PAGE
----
The Czech 3D printing filament manufacturer Fillamentum has launched NonOilen, its first 100 percent biodegradable filament for 3D printing.
The bio-based filament is made from a mixture of polylactic acid (PLA) and polyhydroxybutyrate (PHB) to achieve improved toughness and temperature-resistant properties. It can be used over and over to adhere to the principles of a circular economy.
As soon as an object printed with NonOilen has reached the end of its life cycle, it can be completely broken down into biomass, water and carbon dioxide (CO2) when disposing of compost or food waste or sent back to Filamentum for recycling. The company has also joined the DHL GoGreen program to neutralize its carbon footprint with every NonOilen package sent through the delivery service.
According to the company, the driving force behind the development of NonOilen was to reduce the use of fossil fuels such as oil to create 3D printable filaments and reduce the company’s ecological footprint on the planet.
NonOilen is made from a mixture of PLA and PHB to improve toughness and temperature resistance. Photo via Fillamentum.
Development of a fully bio-based and biodegradable filament
Previous attempts to improve the biodegradability of plastics included the manufacture of oxo-bioplastics, in which standard polymers were modified by adding substances that cause degradation in the presence of oxygen. However, these oxo-bioplastics cannot be sufficiently broken down in the compost, since secondary microplastics, which arise when the plastic decays, can have harmful effects on the environment such as the soil or oceans.
To solve this problem, according to Filamentum, new ways of breaking down such polymers must be discovered. In addition, new sources need to be found to replace fossil resources in the production of biodegradable polymers with high quality inputs and improvements in waste treatment.
To this end, the company’s newest 3D printing filament, NonOilen, has emerged from a long-term partnership with the research team of Professor Pavol Alexy from the Slovak Technical University in Bratislava, Slovakia. The filament is 100 percent biodegradable and all of the polymers used in its manufacture are completely bio-based.
Once an object has reached the end of its useful life, it can be placed in industrial or household compost bins for food waste, which degrades about three times faster than standard PLA. The PHB in NonOilen acts as an initiator for the degradation process, which allows bacteria to depolymerize and metabolize the polymer more quickly.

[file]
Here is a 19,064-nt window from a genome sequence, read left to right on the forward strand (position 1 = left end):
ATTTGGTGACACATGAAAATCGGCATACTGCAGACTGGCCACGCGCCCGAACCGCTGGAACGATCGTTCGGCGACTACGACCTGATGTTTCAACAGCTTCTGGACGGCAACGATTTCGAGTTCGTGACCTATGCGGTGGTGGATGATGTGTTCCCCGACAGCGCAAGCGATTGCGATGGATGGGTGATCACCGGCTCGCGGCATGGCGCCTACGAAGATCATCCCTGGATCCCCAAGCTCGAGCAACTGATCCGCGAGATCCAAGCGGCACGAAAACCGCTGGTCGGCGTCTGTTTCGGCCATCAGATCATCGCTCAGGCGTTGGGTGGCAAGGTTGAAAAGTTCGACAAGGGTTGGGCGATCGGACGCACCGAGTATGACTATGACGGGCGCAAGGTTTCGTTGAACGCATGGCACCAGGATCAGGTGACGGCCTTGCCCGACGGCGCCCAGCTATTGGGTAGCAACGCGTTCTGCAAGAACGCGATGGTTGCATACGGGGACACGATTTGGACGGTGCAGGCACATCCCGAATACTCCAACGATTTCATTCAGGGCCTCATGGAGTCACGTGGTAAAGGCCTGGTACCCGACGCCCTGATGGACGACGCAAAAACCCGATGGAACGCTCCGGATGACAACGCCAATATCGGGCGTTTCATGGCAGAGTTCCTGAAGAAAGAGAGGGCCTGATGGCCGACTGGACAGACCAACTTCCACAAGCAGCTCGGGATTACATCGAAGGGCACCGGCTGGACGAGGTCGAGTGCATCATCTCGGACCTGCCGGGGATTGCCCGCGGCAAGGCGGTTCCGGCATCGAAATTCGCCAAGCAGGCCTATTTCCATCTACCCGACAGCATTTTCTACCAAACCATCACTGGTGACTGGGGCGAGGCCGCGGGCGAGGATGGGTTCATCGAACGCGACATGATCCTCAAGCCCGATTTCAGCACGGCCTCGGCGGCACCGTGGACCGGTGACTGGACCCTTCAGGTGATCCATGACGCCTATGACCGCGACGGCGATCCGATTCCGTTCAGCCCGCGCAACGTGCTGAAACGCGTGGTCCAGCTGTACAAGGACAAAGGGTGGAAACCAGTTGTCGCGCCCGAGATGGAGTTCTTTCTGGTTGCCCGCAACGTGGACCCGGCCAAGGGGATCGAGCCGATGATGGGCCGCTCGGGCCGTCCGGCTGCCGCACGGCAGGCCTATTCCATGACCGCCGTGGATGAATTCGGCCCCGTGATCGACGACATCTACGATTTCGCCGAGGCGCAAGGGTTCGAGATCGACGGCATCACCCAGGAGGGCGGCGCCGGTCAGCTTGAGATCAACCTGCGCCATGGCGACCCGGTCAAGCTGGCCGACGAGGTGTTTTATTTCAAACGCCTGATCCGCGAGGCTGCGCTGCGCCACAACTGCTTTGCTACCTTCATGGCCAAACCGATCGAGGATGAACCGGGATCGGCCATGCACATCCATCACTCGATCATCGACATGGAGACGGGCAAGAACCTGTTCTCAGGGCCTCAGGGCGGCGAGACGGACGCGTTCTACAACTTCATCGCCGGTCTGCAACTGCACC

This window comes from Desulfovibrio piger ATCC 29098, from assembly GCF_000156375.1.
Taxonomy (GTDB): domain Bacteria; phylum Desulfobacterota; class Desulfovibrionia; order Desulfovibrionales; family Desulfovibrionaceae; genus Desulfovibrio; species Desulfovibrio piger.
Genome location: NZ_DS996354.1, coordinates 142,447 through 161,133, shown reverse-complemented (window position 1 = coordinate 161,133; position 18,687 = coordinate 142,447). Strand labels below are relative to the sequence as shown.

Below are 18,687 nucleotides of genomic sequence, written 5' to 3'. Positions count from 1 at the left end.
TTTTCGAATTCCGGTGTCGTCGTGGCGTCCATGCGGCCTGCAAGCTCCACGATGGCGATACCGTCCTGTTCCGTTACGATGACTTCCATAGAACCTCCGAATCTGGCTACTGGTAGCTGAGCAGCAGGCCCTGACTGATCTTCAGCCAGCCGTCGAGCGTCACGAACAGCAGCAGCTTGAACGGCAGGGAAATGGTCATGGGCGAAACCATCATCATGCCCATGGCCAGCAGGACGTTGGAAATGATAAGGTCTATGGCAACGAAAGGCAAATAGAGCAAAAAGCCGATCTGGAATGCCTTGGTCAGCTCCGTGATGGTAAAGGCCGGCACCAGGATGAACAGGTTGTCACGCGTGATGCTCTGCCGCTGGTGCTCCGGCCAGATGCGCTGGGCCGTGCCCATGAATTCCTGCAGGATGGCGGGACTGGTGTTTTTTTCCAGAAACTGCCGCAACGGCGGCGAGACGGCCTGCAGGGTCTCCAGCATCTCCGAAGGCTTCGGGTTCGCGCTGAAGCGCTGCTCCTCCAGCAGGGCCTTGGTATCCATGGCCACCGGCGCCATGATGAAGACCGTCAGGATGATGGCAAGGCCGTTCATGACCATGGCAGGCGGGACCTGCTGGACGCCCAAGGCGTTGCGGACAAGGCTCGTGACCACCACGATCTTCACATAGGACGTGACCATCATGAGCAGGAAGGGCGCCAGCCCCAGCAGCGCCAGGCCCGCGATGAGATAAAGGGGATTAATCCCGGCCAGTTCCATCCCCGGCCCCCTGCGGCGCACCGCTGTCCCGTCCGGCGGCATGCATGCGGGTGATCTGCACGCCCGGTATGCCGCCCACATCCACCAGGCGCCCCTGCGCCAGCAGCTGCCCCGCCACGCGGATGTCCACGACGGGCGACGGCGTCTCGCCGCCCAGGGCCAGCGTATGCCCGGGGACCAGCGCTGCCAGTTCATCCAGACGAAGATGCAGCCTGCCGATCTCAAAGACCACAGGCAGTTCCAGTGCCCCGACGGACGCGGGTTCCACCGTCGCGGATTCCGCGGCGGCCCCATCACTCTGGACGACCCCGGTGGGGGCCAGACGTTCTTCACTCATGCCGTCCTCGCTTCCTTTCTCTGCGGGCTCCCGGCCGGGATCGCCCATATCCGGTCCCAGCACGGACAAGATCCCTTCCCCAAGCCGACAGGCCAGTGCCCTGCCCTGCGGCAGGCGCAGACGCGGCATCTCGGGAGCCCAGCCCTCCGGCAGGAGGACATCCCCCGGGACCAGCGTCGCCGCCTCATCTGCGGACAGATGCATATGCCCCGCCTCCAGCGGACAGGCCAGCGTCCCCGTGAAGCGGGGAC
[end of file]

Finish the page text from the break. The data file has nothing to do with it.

Alternatively, when the material is sent back to Filamentum, it is recycled and reused several times while maintaining its mechanical properties.
The principle of a circular economy. Image via Fillamentum.
Mechanical properties of non-oils
In addition to its biodegradable properties, NonOilen also has improved toughness, hardness and strength properties compared to standard PLA due to its PHB content.
One of the main advantages of the filament is its temperature resistance of up to 110 degrees Celsius after 3D printing, so no annealing is required. NonOilen is easy to print, supposedly comparable to the ease of printing with standard PLA, with parts having a smooth surface with a natural silk look that is translucent in a thin layer when printed.
Objects printed with NonOilen have a long service life and are harmless for food contact applications. The filament can also be used to make 3D printed electrical components and electronic devices.
According to Filamentum, NonOilen can retain its mechanical properties even after “repeated” recycling. This is an improvement over the company’s other biodegradable filaments, PLA Extrafill and PLA Crystal Clear, both of which exhibit at least some loss of mechanical properties when recycled. In addition, the material outperforms the company’s Timberfill filament, which is biodegradable but cannot be recycled.
NonOilen also has a significantly higher temperature resistance than the company’s other biodegradable filaments and a significantly shorter time to biodegrade.
Objects printed with NonOilen are harmless for food contact applications. Photo via Fillamentum.
“Green Prototyping” by NonOilen von Fremach
Fremach, a global supplier of complex plastic components for the automotive market, has tested the NonOilen filament from Fillamentum in the manufacture of control gauges and gears. The company chose the material because of its resistance to high temperatures and its full recyclability. This is a welcome benefit when printing a large number of these components.
The gauges are used to check the positions of symbols on decorative parts that are no longer used after their purpose has been fulfilled. The recyclability of NonOilen is therefore a great benefit for the company and enables Fremach to significantly reduce waste. The 3D printed gears are part of a rotating system for painting cylindrical parts, and here Fremach welcomes the filament’s ability to withstand the high temperatures the gears are exposed to in the pant shop oven without deforming.
“The benefits of 3D printing are obvious and are becoming increasingly important to our business,” said Miroslava Pribylova, process engineer at Fremach. “In addition, Fillamentum’s ecological thinking motivates us to bring our own steps closer to nature.”
In collaboration with Fillamentum, Fremach will regularly collect and recycle unused parts made from NonOilen materials for use in its own production. Starting today, Fillamentum is available for purchase and shipping.
NonOilen retains its mechanical properties even after repeated recycling. Photo via Fillamentum.
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The picture shown shows that the Filamentum NonOilen filament is bio-based and completely biodegradable. Photo via Fillamentum.